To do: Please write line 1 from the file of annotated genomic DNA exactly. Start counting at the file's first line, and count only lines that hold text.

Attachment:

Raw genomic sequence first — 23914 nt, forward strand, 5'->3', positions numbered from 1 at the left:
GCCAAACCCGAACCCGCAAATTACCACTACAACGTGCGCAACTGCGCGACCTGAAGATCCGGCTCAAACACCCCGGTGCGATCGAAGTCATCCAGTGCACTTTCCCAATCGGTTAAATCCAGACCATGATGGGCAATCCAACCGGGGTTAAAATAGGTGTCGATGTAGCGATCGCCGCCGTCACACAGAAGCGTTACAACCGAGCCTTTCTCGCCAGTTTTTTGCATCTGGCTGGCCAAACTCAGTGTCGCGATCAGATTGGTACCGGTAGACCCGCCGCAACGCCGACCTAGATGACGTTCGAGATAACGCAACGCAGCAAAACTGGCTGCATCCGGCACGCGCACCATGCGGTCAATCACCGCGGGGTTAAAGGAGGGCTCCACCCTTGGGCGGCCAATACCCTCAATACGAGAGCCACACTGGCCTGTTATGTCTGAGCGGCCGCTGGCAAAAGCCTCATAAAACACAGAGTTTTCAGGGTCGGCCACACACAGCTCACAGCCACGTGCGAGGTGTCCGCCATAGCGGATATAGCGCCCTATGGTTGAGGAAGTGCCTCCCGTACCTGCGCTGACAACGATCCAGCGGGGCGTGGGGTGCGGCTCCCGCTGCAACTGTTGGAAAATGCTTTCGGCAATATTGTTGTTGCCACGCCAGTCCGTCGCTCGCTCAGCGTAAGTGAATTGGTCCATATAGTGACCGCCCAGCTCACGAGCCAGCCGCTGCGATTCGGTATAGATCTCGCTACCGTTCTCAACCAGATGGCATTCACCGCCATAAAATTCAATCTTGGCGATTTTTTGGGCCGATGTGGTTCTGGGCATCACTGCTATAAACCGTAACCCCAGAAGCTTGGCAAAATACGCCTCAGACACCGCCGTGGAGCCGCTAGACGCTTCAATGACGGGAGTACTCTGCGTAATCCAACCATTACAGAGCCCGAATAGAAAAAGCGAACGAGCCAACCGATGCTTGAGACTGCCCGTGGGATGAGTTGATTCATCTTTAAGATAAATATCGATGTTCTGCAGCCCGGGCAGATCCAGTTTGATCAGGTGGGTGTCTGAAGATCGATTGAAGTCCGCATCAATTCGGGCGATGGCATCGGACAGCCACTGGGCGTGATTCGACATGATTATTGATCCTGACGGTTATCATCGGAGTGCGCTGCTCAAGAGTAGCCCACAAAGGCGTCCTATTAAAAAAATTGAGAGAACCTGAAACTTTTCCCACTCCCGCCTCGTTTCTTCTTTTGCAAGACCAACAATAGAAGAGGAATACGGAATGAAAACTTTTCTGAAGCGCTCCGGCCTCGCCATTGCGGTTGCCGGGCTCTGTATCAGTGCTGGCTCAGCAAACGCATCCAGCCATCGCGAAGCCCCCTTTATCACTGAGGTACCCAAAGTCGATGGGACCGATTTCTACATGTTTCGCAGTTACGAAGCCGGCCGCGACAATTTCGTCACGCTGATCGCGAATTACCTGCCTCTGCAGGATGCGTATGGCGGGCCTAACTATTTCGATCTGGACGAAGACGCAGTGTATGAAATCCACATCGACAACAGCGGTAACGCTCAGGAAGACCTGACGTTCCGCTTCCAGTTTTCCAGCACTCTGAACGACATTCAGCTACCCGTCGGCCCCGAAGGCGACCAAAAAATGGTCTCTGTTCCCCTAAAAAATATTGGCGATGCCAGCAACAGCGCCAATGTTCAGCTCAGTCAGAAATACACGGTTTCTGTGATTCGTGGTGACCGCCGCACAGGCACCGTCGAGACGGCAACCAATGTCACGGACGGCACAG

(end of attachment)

Raw genomic sequence first — 23914 nt, forward strand, 5'->3', positions numbered from 1 at the left: